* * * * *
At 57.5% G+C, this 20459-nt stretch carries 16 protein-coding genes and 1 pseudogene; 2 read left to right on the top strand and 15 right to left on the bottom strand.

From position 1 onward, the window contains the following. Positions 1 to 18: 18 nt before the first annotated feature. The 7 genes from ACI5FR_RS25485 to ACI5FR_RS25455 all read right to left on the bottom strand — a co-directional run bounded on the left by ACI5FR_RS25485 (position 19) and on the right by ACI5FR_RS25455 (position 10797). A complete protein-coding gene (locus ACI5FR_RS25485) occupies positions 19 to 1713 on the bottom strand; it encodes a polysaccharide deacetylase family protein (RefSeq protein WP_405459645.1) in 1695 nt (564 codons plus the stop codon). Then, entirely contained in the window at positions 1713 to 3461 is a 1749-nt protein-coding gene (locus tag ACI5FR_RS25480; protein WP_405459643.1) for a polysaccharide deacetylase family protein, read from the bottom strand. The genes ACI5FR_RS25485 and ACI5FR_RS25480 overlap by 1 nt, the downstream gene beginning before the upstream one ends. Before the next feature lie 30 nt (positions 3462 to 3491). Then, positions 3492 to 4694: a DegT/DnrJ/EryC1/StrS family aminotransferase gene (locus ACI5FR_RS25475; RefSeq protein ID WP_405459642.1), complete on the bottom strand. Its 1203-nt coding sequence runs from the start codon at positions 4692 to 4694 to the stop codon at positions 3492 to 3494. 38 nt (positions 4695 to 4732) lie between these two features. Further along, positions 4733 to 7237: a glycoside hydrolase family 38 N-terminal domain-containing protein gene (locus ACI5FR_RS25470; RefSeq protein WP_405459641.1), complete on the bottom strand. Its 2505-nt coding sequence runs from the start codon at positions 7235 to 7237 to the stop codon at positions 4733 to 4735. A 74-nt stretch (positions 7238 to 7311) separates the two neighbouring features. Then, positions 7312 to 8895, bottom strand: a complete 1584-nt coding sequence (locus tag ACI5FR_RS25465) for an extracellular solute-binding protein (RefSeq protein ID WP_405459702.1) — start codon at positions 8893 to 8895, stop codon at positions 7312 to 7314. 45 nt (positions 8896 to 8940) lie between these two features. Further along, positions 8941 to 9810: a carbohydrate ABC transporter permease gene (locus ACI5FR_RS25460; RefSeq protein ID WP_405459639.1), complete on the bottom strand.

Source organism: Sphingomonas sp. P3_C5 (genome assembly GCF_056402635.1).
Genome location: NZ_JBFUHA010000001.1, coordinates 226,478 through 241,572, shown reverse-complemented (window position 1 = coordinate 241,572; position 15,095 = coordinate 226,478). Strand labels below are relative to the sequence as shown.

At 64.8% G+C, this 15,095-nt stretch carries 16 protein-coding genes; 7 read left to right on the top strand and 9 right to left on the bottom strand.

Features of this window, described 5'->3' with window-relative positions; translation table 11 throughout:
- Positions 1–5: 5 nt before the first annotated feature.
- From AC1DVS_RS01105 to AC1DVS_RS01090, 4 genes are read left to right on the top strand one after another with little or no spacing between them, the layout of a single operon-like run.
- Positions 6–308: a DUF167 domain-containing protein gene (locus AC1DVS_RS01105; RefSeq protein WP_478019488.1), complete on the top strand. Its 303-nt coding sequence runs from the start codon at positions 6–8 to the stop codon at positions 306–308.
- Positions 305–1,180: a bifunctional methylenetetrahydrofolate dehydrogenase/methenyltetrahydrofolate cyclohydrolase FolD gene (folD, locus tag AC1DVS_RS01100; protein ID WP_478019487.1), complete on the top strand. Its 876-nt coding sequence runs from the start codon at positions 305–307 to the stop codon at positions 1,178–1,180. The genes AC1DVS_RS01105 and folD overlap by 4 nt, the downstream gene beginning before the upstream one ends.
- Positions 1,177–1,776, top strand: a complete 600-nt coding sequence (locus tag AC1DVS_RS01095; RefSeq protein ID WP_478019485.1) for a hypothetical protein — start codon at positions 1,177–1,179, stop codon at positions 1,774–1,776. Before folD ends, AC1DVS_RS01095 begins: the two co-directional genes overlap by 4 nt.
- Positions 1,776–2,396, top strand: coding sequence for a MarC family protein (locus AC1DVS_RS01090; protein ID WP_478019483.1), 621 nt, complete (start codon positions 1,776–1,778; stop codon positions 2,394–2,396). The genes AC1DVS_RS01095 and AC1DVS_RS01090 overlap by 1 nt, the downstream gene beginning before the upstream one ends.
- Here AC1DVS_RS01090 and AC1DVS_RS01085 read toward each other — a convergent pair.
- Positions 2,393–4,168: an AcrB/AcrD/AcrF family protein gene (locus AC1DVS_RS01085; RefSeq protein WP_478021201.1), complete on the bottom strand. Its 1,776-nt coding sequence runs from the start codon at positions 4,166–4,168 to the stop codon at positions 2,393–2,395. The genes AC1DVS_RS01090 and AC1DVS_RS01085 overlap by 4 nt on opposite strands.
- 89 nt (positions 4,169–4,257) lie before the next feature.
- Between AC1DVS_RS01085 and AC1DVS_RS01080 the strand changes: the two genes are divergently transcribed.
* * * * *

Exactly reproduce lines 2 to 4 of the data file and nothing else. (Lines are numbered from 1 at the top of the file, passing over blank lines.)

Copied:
From position 1 onward, the window contains the following. Positions 1 to 18: 18 nt before the first annotated feature. The 7 genes from ACI5FR_RS25485 to ACI5FR_RS25455 all read right to left on the bottom strand — a co-directional run bounded on the left by ACI5FR_RS25485 (position 19) and on the right by ACI5FR_RS25455 (position 10797). A complete protein-coding gene (locus ACI5FR_RS25485) occupies positions 19 to 1713 on the bottom strand; it encodes a polysaccharide deacetylase family protein (RefSeq protein WP_405459645.1) in 1695 nt (564 codons plus the stop codon). Then, entirely contained in the window at positions 1713 to 3461 is a 1749-nt protein-coding gene (locus tag ACI5FR_RS25480; protein WP_405459643.1) for a polysaccharide deacetylase family protein, read from the bottom strand. The genes ACI5FR_RS25485 and ACI5FR_RS25480 overlap by 1 nt, the downstream gene beginning before the upstream one ends. Before the next feature lie 30 nt (positions 3462 to 3491). Then, positions 3492 to 4694: a DegT/DnrJ/EryC1/StrS family aminotransferase gene (locus ACI5FR_RS25475; RefSeq protein ID WP_405459642.1), complete on the bottom strand. Its 1203-nt coding sequence runs from the start codon at positions 4692 to 4694 to the stop codon at positions 3492 to 3494. 38 nt (positions 4695 to 4732) lie between these two features. Further along, positions 4733 to 7237: a glycoside hydrolase family 38 N-terminal domain-containing protein gene (locus ACI5FR_RS25470; RefSeq protein WP_405459641.1), complete on the bottom strand. Its 2505-nt coding sequence runs from the start codon at positions 7235 to 7237 to the stop codon at positions 4733 to 4735. A 74-nt stretch (positions 7238 to 7311) separates the two neighbouring features. Then, positions 7312 to 8895, bottom strand: a complete 1584-nt coding sequence (locus tag ACI5FR_RS25465) for an extracellular solute-binding protein (RefSeq protein ID WP_405459702.1) — start codon at positions 8893 to 8895, stop codon at positions 7312 to 7314. 45 nt (positions 8896 to 8940) lie between these two features. Further along, positions 8941 to 9810: a carbohydrate ABC transporter permease gene (locus ACI5FR_RS25460; RefSeq protein ID WP_405459639.1), complete on the bottom strand.

Source organism: Sphingomonas sp. P3_C5 (genome assembly GCF_056402635.1).
Genome location: NZ_JBFUHA010000001.1, coordinates 226,478 through 241,572, shown reverse-complemented (window position 1 = coordinate 241,572; position 15,095 = coordinate 226,478). Strand labels below are relative to the sequence as shown.